“Pat Garrett and Billy the Kid” (1973)

April 12, 2011 at 7:19 am (Bob Dylan, Cinema, Reviews & Articles, Roger Ebert)

Controversial director Sam Peckinpah’s 1973 western, featuring James Coburn and Bob Dylan (who did the soundtrack). This review comes courtesy of Roger Ebert in the pages of the Chicago Sun-Times, May 23, 1973. Clearly, Ebert was not impressed about anything concerning this movie, including Dylan’s performance and music…

 

Sam Peckinpah attempted to have his name removed from Pat Garrett and Billy the Kid. I sympathized with him. If this wasn’t entirely his work, he shouldn’t have had to take the blame. And even if it was, the less said the better. It’s a movie that exists almost entirely on one note — a low, melancholy one — and achieves what I thought would have been impossible for him Peckinpah: he’s boring.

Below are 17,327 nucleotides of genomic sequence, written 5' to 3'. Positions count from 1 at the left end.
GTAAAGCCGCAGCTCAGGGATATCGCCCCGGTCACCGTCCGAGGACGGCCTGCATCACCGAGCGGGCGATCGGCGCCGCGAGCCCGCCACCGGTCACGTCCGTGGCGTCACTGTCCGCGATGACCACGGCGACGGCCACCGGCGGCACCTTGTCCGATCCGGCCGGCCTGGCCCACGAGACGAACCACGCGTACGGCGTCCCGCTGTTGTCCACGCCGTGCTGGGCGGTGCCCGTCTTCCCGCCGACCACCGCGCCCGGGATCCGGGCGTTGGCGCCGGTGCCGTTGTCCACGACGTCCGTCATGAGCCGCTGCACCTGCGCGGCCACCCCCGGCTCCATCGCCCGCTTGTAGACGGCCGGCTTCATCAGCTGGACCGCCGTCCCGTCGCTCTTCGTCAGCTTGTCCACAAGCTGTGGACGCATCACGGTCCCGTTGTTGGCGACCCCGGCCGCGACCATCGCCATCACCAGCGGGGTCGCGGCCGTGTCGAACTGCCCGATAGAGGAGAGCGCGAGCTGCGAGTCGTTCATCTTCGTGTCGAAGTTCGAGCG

The movie tells a simple story, simple-mindedly. Pat Garrett and Billy the Kid, good and true friends from way back, find themselves on opposite sides of the law when Garrett becomes sheriff. He locks Billy up for an old murder, and Billy is scheduled to hang in three days. Billy blasts his way out of jail, goes on the run, and sets up a chase through the West that lasts for the final hour of the movie. Read the rest of this entry »

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